ALTHOUGH being blown away at the home of the Scottish champions is far from shameful given Celtic‘s exploits in the past year, it will undoubtedly affect a team’s mentality heading into their next fixture. On a mild Ayrshire afternoon there was an interesting subtext to this clash between Kilmarnock and Hearts in that both teams arrived into the game following chastening experiences at Celtic Park in their previous outing.
Kilmarnock were hit with a five-goal blitz by a young Celtic side in the Betfred Cup in midweek, while visitors Hearts opened their Premiership campaign by shipping four in Glasgow’s east end. The outcome of the encounter therefore hinged on which team could muster the best reaction to their respective humblings.
In hindsight, the tone for this one was set in the stands beforehand. A sizeable Hearts contingent, perhaps well-oiled after their trip from the capital, were a noisy presence from well before kick-off – their joviality even extending to Jamie Walker, who returned from exile to occupy a seat on the bench. In the home end, however, an elderly gentleman draped in Kilmarnock colours sauntered over to the press box prior to kick-off, cast his eyes over a discarded team-sheet, then disconsolately shook his head and walked away.
That trepidation soon turned to frustration when Esmael Goncalves escaped the attentions of the home defence and calmly placed the ball beyond Jamie MacDonald for what would prove to be the winning goal. The Guinea-Bissau international was at the centre of the afternoon’s other big moment when he reacted to having his hair pulled by Kirk Broadfoot and swung an arm back at the defender. After some consultation Stephen Finnie dismissed the pair, both looking thoroughly sheepish as they made for the tunnel.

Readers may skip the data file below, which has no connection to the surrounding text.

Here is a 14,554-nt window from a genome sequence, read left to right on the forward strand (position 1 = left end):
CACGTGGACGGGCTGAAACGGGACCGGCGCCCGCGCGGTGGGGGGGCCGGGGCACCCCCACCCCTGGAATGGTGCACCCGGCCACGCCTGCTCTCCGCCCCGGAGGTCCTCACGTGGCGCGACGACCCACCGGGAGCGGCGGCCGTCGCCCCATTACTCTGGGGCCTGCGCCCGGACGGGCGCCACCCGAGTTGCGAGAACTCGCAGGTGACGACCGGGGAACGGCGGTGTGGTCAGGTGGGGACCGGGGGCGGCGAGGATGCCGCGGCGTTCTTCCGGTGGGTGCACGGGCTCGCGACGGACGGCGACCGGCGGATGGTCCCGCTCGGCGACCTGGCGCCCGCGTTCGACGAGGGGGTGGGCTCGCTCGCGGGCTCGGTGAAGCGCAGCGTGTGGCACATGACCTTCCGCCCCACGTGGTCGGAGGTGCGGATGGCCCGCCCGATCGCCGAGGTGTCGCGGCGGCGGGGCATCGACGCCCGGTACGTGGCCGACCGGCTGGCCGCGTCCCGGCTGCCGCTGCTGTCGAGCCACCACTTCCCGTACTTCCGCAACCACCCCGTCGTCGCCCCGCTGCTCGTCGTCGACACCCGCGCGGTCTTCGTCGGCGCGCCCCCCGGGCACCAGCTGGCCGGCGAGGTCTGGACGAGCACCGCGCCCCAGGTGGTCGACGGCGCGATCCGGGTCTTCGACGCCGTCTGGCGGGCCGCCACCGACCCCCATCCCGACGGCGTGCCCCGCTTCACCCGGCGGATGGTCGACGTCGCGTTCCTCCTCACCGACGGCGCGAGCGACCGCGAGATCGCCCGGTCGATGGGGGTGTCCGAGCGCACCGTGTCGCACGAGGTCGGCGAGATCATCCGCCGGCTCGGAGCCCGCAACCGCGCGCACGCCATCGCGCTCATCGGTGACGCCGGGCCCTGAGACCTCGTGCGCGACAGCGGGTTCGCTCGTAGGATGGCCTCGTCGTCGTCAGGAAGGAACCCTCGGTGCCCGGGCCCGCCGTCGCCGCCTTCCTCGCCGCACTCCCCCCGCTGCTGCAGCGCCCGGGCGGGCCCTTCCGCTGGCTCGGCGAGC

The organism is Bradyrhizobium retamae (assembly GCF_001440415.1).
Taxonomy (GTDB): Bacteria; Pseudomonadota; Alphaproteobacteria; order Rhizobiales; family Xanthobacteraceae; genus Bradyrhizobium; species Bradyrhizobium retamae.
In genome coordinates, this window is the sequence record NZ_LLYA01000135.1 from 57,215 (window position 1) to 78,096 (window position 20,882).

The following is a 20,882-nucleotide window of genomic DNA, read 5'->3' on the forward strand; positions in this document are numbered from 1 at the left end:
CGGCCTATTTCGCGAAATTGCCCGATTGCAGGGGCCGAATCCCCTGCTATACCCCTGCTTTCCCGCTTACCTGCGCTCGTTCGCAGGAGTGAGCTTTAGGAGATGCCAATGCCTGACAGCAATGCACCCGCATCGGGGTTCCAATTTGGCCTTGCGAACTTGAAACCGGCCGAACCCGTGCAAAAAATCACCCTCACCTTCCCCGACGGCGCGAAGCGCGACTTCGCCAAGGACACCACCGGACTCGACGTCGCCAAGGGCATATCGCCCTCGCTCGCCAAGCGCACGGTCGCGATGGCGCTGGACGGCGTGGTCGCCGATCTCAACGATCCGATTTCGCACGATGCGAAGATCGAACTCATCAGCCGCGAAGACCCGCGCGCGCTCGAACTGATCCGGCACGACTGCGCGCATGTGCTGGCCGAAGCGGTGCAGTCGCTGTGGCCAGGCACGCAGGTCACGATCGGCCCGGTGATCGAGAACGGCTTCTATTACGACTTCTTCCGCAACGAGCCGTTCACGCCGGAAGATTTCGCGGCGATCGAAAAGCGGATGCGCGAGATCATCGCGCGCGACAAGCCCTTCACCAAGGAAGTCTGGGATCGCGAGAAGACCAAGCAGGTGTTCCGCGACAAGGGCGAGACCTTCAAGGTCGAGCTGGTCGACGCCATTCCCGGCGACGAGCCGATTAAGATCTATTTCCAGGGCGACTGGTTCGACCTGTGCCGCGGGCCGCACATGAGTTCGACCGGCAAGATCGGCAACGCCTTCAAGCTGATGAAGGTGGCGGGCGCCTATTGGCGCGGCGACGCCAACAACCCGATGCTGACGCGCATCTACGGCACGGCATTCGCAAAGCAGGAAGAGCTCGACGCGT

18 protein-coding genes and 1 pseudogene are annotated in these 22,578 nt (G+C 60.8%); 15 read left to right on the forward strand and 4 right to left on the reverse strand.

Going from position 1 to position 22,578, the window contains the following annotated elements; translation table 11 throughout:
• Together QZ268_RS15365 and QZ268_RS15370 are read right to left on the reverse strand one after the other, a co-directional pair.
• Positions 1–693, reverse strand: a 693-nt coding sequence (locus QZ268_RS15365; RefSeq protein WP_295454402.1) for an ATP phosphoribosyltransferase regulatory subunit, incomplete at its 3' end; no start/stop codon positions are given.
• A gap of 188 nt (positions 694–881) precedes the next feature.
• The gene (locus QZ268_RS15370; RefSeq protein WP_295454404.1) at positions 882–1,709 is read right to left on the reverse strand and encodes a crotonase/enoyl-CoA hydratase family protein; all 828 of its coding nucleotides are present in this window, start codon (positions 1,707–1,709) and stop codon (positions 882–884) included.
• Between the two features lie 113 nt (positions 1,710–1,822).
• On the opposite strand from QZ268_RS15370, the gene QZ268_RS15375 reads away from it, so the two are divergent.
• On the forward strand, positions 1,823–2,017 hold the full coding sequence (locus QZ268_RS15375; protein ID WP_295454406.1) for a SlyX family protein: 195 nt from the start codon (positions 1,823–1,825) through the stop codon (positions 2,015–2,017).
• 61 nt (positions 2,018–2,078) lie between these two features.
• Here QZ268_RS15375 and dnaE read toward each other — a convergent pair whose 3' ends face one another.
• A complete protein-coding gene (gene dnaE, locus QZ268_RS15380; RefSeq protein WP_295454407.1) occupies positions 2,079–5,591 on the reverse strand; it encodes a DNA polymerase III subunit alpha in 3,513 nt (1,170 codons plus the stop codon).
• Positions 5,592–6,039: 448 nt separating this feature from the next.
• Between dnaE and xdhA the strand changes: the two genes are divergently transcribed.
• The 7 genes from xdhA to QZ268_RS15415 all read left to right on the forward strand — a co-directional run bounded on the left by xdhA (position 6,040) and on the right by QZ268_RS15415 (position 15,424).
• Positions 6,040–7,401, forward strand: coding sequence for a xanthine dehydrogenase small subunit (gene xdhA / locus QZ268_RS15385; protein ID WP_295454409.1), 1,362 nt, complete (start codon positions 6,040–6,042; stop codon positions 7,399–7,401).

“I didn’t see it,” said Kilmarnock manager Lee McCulloch. “But there were a few strange decisions made today, I’ll just leave that there. It’s fair to say we are disappointed, we talked all week about how we start the game and then we’ve conceded a goal after five minutes.
“But after that I thought we dominated the game for 85 minutes and looked a threat, we should’ve scored when Rory MacKenzie has hit it straight at the goalkeeper, and if that goes in I think it would’ve been a very different last 30 minutes. But it was a vast improvement on last week and there’s signs that we’re getting better, we just needed a bit more quality in the final third.”
The dismissed Broadfoot was part of a Kilmarnock rearguard which looked shaken early on by that midweek thrashing, their cause not helped by an unforgiving Rugby Park crowd. Jon Daly’s men, on the other hand, were far from expansive in their approach but looked more assured defensively than their opponents. The Tynecastle side might have scored again had they showed a touch more composure and quality on the counter-attack. Second-half substitute Jordan Jones injected some pace into the Kilmarnock attack but it wasn’t enough to save his side from a third straight defeat. Hearts, however, recorded their first away win in nine attempts, and interim manager Daly was impressed by the doggedness of their performance.
“I think we deserved to win,” the former Dundee United and Rangers striker said. “We knew it would be a difficult place to come, we haven’t won here since 2013 so it shows how hard it is to get a result here. Also, the way we’ve won the game shows that the players have got the characteristics that a lot of people have been questioning them on – their desire, effort and workrate.
“To win it in that manner gives the boys the belief that they can go and play, because we know we’ve got good players here.”